The third sector is having an especially difficult time right now because of coronavirus. It’s hard to get donors to part with their money when they are worried about their own families and economic futures. But even before Covid-19, NGOs faced challenges of marketing themselves.
· Challenges of differentiation. Some causes are rather over-crowded with similar charities so that it’s hard for the public to tell them apart.
· Challenges of understanding donor motivation. In the private sector, brands are obsessed with consumer need. But where is the equivalent need in a potential donor?
· Challenges of communication. Sometimes the marketing communications of an NGO are intended to say one thing but actually communicate something else to the public.
In recent years, a new form of research has become very popular with marketers. Its name is semiotics. It improves on traditional survey research in a host of different ways. Some of its key features are as follows.
· It’s very cost-effective. Because it doesn’t usually involve asking consumers direct questions, you can do it for a fraction of the cost of a normal market research project.
· It’s accessible. Semiotics is a craft skill that can be acquired by anyone who is motivated to learn. You don’t need specialist software or a degree in statistics.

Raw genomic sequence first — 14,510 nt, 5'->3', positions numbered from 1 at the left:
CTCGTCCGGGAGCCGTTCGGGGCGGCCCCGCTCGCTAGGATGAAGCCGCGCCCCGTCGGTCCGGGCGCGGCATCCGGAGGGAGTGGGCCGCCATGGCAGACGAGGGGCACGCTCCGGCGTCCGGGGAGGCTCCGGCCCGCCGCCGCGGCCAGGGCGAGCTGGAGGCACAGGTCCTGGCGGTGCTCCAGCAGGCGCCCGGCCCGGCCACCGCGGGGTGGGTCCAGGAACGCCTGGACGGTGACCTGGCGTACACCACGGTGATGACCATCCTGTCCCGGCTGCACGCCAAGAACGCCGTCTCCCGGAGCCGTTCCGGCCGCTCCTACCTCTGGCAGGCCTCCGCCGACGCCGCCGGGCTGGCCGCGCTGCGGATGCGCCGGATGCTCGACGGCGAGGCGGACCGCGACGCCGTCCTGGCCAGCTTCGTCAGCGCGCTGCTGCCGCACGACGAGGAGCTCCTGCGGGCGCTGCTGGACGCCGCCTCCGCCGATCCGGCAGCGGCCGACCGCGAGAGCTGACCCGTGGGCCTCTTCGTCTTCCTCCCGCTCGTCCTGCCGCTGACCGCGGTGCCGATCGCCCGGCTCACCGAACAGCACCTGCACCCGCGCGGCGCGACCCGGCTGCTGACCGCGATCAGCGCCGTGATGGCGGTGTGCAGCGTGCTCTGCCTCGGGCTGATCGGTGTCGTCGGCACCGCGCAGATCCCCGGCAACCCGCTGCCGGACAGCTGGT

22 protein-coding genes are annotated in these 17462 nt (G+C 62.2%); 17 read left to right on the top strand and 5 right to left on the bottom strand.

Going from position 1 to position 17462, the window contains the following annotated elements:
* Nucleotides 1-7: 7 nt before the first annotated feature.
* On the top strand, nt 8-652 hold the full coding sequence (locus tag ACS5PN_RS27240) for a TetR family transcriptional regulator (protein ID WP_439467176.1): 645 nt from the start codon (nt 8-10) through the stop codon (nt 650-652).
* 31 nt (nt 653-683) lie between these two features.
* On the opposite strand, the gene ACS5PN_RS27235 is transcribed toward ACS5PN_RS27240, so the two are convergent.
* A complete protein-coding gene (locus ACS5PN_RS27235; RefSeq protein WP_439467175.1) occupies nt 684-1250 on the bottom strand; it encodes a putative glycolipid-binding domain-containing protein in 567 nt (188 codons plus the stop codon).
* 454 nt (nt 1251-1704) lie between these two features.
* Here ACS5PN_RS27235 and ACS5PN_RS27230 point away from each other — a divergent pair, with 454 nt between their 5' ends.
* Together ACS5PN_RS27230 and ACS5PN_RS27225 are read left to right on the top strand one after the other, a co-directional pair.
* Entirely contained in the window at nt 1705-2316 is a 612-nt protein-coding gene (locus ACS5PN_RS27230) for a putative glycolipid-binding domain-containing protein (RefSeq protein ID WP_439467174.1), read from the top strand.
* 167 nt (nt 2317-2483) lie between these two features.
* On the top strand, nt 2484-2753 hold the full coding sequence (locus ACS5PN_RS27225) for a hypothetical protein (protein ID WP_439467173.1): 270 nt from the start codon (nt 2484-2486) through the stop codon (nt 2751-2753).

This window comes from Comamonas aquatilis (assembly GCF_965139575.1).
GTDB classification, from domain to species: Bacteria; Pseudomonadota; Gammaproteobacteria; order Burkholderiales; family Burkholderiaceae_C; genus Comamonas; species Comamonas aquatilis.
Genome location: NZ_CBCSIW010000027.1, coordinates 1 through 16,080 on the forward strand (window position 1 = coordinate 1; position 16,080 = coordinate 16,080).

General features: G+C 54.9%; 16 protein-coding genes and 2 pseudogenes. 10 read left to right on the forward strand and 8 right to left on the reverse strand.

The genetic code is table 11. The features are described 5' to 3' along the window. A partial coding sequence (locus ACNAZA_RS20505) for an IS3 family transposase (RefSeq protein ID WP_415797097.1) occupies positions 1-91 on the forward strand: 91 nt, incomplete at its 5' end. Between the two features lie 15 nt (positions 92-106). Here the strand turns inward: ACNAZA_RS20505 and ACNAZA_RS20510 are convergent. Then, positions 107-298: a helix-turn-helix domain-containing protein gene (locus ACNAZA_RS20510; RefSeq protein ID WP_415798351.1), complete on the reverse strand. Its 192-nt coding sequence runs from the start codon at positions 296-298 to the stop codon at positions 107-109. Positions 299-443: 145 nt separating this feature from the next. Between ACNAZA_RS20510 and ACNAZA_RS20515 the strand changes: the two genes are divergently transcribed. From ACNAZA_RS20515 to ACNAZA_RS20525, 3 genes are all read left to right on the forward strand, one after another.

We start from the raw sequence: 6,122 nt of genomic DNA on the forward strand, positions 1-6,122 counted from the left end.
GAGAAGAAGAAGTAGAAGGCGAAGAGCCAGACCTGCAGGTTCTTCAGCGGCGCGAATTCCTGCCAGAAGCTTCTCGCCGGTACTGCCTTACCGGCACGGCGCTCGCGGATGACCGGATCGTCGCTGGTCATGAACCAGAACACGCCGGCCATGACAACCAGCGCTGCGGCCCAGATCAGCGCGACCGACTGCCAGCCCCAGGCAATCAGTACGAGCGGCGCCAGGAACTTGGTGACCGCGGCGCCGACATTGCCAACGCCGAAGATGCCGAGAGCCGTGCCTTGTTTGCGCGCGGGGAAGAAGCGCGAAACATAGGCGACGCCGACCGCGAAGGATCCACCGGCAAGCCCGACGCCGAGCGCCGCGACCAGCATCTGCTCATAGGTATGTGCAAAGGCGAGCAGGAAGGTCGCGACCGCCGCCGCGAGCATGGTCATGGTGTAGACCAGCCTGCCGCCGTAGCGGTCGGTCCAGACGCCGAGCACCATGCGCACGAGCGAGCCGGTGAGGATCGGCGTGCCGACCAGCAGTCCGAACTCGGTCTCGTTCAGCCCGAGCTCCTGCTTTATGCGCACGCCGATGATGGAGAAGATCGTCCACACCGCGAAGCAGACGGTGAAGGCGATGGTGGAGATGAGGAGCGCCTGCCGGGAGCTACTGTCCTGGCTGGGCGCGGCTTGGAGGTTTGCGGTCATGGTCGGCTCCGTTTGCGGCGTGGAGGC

· The solutions it delivers are based on more than the preferences of individual donors. They arise from a deep understanding of mass culture. Donors aren’t all different from each other, their attitudes and opinions are formed by their membership of various cultural groups. With semiotics, you can address large audiences with culturally appropriate messages.
Dr. Rachel Lawes is the author of “Using Semiotics in Marketing” (Kogan Page, 2020), the very first book which provides a practical, step-by-step course in semiotics for marketers. In this webinar, designed especially for us, she passes on some techniques from semiotics that any NGO can start using right away to get donors on board and keep them there through difficult times.
Live webinar 13 May 2020, 17:00 CEST